Back in Phnom Penh now and from the back of the tuk tuk things are not just right.  I can't find Samol, the Bodhi Tree is closed, my camera (actually Violet's) broke (so no pictures of my trip) and the AK does not do wine tasting on Friday nights anymore.  And maybe worst of all SuperCheap does not sell Becks.  How can one control destiny when so many things change?  My expat friends invited me to an all you can eat shrimp fest on Sunday at some resturant by the riverside, I wonder what that might lead to.


  1. Hey, Mike,
    This is great. Yes, life changes constantly, doesn't it? But that means you'll have new experiences, right? Keep going. I enjoyed reading this.

  2. Recap of the duo trucks ‘Chevy Colorado and GMC Canyon’
    One of the biggest American multinational automakers, GM, has unveiled the genuine midsize duo trucks with the exact features and specs, Delivered by car for sale in Phnom Penh Mg Cambodia.

    Both hauling models consist of a 2.5-liter, direct-injected four-cylinder along with the power of 200hp at 6,300 rpm and 191 lb-ft at 4,400 rpm. The standard transmission for the trucks is a six-speed manual, but the Work Truck trim has a six-speed automatic for optional use. Hauling for the four-cylinder is at 3,500 pounds.

    The trucks also have other features include camera in the rear, four-way power adjustable driver's seat and 4.2-inch infotainment system. In addition, operational systems are added such as automatic climate control, an off-road suspension, locking rear differential, hill descent control and some styling improvements.

    Both vehicles are 2015 models.

  3. Macro-drain collection from Galassia

    As furniture shop in Phnom Penh construction materials showed, the standard drain of sinks and basins has been molded into a mega circular shape by the Italian bathroom ware maker, Galassia.
    The designer, Romano Adolini, was implied to have the concept inspired by his childhood entertainment time of revolving around shape blocks that resembled this collection geometrical figure.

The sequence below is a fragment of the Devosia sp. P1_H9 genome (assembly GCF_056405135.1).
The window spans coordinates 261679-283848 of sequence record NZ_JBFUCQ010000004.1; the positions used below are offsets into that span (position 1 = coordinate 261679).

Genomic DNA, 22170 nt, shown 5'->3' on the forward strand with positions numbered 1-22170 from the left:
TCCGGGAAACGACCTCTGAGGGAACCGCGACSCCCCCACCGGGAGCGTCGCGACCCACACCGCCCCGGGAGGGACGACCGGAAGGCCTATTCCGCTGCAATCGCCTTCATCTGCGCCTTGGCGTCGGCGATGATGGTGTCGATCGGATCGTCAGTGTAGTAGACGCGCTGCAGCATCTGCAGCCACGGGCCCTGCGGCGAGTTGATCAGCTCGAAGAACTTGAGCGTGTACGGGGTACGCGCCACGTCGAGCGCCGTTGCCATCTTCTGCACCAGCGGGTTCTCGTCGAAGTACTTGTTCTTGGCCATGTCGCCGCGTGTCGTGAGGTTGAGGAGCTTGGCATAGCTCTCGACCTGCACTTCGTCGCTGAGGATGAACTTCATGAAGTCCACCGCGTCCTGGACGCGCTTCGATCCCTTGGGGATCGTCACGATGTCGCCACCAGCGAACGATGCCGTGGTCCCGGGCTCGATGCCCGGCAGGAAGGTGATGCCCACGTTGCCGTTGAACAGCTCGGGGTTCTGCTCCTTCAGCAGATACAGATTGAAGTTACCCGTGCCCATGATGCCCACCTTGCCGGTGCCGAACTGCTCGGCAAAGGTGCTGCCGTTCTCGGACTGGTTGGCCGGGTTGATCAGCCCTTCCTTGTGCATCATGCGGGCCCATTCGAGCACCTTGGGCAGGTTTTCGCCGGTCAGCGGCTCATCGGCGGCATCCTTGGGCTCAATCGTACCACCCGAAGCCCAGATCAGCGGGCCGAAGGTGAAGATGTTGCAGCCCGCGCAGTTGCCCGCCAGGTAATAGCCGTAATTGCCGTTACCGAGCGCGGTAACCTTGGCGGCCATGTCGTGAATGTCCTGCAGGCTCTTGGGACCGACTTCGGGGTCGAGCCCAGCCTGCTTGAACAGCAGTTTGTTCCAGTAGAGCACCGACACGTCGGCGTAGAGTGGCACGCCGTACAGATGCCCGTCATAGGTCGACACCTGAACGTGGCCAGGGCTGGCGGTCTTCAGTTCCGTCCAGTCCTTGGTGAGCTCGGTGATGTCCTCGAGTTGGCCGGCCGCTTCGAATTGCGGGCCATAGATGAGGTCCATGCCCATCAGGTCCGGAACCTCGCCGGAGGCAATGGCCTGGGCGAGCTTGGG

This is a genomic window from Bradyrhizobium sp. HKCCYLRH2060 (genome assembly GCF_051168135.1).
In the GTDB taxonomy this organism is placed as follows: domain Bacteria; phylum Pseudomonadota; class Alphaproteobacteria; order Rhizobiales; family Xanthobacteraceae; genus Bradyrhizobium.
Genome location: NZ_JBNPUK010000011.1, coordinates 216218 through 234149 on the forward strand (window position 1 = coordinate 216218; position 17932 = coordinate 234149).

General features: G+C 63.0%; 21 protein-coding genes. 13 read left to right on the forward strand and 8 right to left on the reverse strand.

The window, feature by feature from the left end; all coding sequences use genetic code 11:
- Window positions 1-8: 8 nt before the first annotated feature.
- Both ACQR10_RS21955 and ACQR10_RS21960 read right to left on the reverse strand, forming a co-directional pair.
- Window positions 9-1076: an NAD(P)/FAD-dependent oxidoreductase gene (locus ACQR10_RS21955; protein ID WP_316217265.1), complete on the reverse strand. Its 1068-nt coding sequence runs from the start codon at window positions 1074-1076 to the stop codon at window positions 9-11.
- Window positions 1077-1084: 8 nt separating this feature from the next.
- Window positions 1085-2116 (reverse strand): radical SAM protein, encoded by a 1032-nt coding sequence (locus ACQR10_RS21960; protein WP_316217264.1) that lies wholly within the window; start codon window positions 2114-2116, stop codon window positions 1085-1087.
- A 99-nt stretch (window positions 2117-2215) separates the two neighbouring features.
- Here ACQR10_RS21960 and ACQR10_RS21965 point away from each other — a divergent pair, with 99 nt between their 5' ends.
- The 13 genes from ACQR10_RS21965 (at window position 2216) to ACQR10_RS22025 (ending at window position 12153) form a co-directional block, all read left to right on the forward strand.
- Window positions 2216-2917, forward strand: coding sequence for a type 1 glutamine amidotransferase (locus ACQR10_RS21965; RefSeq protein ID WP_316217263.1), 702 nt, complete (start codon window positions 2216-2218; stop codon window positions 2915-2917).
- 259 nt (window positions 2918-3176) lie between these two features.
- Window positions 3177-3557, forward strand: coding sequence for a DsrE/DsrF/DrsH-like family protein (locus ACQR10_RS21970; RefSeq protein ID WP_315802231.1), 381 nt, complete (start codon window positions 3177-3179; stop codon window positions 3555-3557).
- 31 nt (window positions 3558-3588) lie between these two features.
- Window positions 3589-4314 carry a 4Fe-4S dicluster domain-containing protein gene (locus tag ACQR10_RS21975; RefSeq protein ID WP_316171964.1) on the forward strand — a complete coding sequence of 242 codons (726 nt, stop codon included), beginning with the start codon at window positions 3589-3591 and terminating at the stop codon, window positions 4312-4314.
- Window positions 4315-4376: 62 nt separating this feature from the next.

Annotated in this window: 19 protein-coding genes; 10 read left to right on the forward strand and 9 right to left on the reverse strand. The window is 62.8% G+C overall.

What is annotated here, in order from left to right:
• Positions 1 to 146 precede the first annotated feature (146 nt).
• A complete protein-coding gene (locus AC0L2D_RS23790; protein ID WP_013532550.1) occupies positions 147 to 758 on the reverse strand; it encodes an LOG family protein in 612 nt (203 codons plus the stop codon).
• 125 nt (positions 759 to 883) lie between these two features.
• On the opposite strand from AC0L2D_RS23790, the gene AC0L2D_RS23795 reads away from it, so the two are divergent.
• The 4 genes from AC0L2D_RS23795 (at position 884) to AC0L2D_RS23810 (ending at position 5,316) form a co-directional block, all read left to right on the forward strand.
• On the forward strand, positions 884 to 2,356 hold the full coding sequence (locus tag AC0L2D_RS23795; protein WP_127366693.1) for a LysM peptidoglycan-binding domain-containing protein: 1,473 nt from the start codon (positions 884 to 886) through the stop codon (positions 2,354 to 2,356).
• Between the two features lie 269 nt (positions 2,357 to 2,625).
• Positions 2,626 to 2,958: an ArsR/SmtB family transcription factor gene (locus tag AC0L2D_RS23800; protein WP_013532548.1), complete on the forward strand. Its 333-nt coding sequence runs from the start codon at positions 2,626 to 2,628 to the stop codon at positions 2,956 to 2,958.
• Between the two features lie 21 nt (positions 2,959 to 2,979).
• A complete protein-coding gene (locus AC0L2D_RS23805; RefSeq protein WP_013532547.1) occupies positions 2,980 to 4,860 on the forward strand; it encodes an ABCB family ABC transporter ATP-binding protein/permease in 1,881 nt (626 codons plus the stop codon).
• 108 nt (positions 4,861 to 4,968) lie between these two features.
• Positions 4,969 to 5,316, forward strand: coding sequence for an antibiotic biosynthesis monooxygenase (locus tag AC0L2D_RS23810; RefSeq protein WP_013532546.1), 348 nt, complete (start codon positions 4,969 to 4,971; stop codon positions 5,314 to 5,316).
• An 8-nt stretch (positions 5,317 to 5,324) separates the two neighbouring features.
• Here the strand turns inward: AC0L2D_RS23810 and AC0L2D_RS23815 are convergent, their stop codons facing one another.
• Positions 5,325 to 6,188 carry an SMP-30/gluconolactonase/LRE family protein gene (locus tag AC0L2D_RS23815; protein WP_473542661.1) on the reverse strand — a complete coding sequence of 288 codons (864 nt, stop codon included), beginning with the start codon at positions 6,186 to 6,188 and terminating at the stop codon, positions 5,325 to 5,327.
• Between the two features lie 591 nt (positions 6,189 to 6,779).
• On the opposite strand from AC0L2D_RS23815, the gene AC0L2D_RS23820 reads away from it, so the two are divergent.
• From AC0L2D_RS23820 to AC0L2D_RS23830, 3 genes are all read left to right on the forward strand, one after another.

Called Orbis, the weird geometry of this collection can easily allow users to clean up since its large moon-like shape drain can be remove and leaving a huge space enough for two or three hands. The collection includes wall-mounted, pedestal, and semi-pedestal pieces coated in white or bronze color.

  4. The Dramatic Project

    Leading to furniture shop in Phnom Penh construction materials highlighted, the project is designed as internalized single storey extension and the clients brief.
    One more thing the project is designed with a dramatic double height space with a central courtyard.
    By this way it is used the large stacked concrete pipes for the street façade of the addition a good combination for many reasons.
    In this case it has a depth and can be interactive, has a dramatic, sculptural, quality, reference existing internal circular motifs and it suggested stacked kegs.
    Moreover much of the steel structure is exposed and the concrete finish of the pipes and precast form the base of the indoor palette of materials

  5. Year-round warmth

    According to reliable furniture shop in Phnom Penh
    construction materials information, with high demands of comfortable and warming temperature for haven-like bathrooms nowadays, Warmup Heating Systems has introduced its underfloor heating system that help achieving those sensations.
    "Comparable to the feel of smooth, sun-warmed river stones, under tile heating offers even, radiant heat for bathroom floors," director Paul Fielding said. "The Warmup Heating system is easily installed and an economical heating option."
    The system offers fast evaporating of moisture and reduces draughts and condensation that help keeping bathroom fills with fresh and radiant warmth. Regarding to adeptness, the system heat remains warm with its direct input under tiles and work best with the company’s lining boards.
    The Warmup Heating system has a ten-year back-factory guarantee.